Antonio has been program chair for ICS 2003, ISPASS 2003, MICRO 2004, HPCA 2008 and ISCA 2011, and general chair for MICRO 2008 and HPCA 2016 among other symposia. He has served on the program committees for over 100 international symposia in the field of computer architecture, and has been Associate Editor of the IEEE Transactions on Computers, IEEE Transactions on Parallel and Distributed Systems, IEEE Computer Architecture Letters, ACM Transactions on Architecture and Code Optimization, ACM Transactions on Parallel Computing, and Journal of Embedded Computing.

    Antonio's awards include the award to the best student in computer engineering in Spain graduating in 1986, the 2001 Rosina Ribalta award as the advisor of the best PhD project in Information Technology and Communications, the 2008 Duran Farrell award for research in technology, the 2009 Aritmel National Award of Informatics to the Computer Engineer of the Year, the 2013 King James I award for his contributions in research on new technologies, and the 2014 ICREA Academia Award. He is an IEEE Fellow.


    Host: Xuehai Qian, x04459, xuehai.qian@usc.edu

    Location: Hughes Aircraft Electrical Engineering Center (EEB) - 132

    Audiences: Everyone Is Invited

    Posted By: Gerrielyn Ramos

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  • Joint CSC@USC/CommNetS-MHI Seminar Series

    Thu, May 24, 2018 @ 02:00 PM - 03:00 PM

    Ming Hsieh Department of Electrical Engineering

    Conferences, Lectures, & Seminars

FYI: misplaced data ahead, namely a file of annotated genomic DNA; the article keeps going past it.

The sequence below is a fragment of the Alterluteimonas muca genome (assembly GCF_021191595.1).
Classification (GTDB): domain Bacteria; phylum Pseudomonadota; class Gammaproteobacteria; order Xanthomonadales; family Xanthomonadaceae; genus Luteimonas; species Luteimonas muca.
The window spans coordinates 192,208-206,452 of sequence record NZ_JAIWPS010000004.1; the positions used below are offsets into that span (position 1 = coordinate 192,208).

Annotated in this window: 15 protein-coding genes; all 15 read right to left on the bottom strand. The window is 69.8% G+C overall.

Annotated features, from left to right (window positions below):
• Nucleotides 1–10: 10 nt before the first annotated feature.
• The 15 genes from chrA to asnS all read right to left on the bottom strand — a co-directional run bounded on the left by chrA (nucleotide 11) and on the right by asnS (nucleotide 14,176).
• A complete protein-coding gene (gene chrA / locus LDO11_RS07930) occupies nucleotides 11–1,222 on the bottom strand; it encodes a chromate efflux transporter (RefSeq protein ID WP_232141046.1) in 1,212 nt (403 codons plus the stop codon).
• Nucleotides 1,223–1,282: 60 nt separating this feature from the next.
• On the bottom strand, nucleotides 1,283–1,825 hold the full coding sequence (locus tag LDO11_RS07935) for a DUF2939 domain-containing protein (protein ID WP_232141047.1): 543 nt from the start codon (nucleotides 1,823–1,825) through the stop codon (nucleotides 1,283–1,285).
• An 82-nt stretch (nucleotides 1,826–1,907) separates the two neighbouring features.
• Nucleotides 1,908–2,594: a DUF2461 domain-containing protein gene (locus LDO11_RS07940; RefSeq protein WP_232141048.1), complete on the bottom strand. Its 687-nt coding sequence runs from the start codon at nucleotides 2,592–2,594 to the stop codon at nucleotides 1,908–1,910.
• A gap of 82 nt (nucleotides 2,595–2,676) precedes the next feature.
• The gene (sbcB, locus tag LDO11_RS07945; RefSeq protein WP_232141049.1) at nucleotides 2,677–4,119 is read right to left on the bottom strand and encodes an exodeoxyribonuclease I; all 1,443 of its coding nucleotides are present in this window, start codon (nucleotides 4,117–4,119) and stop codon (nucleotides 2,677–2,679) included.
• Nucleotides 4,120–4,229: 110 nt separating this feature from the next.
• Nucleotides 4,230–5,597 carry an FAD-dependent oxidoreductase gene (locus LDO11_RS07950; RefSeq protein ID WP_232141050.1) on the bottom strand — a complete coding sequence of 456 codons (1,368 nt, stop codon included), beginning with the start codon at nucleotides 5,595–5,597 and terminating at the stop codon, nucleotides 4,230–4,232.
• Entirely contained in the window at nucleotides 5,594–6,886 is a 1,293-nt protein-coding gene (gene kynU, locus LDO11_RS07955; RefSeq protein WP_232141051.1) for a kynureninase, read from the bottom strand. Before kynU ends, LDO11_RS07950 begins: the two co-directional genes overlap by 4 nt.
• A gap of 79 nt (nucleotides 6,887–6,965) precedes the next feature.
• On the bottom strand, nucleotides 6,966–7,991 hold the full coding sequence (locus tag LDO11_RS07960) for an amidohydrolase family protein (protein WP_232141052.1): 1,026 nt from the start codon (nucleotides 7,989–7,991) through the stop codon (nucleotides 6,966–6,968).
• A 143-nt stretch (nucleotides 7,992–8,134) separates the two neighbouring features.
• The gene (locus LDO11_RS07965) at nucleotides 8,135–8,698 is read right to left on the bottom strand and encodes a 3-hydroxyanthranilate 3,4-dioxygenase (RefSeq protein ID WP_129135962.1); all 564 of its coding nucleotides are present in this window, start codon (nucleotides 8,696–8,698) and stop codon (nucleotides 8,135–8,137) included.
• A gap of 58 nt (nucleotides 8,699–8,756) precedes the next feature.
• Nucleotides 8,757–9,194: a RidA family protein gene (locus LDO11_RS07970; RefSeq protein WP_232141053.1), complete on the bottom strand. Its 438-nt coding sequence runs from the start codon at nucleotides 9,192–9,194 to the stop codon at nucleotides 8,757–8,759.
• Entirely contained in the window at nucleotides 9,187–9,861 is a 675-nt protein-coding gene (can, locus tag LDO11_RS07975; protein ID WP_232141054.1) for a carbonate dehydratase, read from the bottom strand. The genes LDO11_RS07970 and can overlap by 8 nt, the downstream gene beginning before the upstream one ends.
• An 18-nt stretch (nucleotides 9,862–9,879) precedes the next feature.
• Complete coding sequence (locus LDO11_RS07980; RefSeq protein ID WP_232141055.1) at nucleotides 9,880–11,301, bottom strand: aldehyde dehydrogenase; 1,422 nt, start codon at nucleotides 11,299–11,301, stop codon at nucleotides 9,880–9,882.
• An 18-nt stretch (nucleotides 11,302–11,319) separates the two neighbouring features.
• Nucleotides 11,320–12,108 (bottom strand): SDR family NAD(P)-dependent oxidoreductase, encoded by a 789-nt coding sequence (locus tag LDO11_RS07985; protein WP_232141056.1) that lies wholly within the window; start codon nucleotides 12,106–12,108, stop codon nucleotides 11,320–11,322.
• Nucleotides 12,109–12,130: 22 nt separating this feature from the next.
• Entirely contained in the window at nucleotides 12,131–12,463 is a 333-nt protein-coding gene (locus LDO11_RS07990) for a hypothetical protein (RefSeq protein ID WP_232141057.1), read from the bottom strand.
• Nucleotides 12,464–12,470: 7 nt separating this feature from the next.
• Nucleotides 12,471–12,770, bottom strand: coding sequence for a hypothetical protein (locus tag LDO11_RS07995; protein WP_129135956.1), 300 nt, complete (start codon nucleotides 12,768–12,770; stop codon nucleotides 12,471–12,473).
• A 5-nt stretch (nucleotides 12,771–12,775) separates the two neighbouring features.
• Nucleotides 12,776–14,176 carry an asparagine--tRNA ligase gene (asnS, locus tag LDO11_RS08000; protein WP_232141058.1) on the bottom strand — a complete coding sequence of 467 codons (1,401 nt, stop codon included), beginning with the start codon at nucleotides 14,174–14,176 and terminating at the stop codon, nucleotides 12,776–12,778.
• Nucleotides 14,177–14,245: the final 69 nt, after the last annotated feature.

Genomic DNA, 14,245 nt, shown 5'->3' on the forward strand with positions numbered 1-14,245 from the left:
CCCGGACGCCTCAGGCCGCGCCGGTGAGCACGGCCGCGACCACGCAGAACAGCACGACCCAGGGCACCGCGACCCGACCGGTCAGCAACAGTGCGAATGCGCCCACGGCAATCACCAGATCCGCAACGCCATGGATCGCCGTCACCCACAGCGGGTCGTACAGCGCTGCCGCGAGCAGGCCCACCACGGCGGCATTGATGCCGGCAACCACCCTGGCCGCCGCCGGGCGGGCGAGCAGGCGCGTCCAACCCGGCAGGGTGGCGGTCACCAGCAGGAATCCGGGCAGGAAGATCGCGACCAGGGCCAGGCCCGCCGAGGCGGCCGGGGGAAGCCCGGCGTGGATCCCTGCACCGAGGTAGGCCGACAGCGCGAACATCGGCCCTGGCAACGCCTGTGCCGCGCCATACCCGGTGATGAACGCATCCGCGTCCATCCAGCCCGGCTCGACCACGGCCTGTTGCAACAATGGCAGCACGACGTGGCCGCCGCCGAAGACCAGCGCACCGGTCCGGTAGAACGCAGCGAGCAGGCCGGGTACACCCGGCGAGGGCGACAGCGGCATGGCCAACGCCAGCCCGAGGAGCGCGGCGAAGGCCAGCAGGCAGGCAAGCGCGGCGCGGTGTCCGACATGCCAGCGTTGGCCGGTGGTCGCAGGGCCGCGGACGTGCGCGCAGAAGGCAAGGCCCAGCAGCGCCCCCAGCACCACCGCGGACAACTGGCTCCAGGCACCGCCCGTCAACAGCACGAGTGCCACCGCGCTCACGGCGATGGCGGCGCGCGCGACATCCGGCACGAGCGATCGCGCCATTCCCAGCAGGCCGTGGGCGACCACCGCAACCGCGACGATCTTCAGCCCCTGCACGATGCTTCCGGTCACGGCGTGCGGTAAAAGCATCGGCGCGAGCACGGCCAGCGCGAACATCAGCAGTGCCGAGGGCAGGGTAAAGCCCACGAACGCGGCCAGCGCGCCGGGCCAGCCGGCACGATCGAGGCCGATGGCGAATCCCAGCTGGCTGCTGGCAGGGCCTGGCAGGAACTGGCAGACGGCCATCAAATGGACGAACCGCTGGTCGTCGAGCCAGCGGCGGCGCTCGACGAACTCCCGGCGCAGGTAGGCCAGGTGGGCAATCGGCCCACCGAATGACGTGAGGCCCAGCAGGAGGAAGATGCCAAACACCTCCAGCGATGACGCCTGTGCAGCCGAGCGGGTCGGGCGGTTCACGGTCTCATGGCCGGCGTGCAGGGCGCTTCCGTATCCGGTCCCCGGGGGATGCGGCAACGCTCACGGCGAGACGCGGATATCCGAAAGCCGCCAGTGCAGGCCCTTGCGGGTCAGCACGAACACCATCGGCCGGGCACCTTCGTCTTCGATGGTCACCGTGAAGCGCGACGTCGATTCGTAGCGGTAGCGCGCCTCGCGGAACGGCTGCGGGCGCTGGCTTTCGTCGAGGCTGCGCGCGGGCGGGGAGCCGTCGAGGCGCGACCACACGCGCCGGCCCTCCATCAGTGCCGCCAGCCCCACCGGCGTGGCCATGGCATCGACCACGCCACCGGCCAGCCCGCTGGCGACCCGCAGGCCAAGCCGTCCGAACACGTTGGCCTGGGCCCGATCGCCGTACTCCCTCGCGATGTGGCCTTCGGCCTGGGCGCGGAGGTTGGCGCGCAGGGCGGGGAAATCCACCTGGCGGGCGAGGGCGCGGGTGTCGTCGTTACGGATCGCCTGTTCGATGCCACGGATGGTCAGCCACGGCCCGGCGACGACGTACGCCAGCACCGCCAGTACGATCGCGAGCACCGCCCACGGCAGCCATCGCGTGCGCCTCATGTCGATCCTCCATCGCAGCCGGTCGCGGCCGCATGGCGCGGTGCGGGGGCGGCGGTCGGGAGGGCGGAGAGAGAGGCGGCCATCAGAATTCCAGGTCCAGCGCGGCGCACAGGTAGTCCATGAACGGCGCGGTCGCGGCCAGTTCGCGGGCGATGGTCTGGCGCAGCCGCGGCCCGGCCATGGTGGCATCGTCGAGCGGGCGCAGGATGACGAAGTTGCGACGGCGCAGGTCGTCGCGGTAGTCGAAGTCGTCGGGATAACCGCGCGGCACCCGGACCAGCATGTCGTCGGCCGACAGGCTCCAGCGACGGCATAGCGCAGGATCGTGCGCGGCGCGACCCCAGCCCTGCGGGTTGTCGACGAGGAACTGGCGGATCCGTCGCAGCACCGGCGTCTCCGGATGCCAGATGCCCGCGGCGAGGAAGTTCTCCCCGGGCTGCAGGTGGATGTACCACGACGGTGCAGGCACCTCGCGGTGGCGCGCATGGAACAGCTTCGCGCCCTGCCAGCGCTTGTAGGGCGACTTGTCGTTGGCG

Speaker: Mohamadreza Ahmadi, University of Texas at Austin

    Talk Title: Addressing Challenges in Autonomy: Lessons from Information and Control Theories

    Series: Joint CSC@USC/CommNetS-MHI Seminar Series

    Abstract: We live in the prolific age of artificial intelligence and machine learning. These automation technologies underlie real systems (e.g. robots, and self-driving vehicles), and virtual systems (e.g. financial, and inventory management). The problem is many of these autonomous systems have become so intricate and black-box that we hit a complexity roadblock. For example, it can be difficult to tell why a classifier or a recommendation engine based on machine learning works. Moreover, when the algorithms work, how can we quantify their limitations, safety, privacy and performance with guarantees. In this talk, I borrow notions from control and information theories to address two challenges in autonomy. The first one is motivated by the Mars 2020 project and is concerned with navigation of an autonomous agent in an uncertain environment (modeled by a Markov decision process) subject to communication and sensing limitations (in terms of transfer entropy), and high-level mission specification (characterized by linear temporal logic formulae). The second one is concerned with belief verification in autonomous systems (represented by a partially observable Markov decision process) with applications in privacy verification of autonomous systems (e.g. a robot) operating on shared infrastructure, and machine teaching.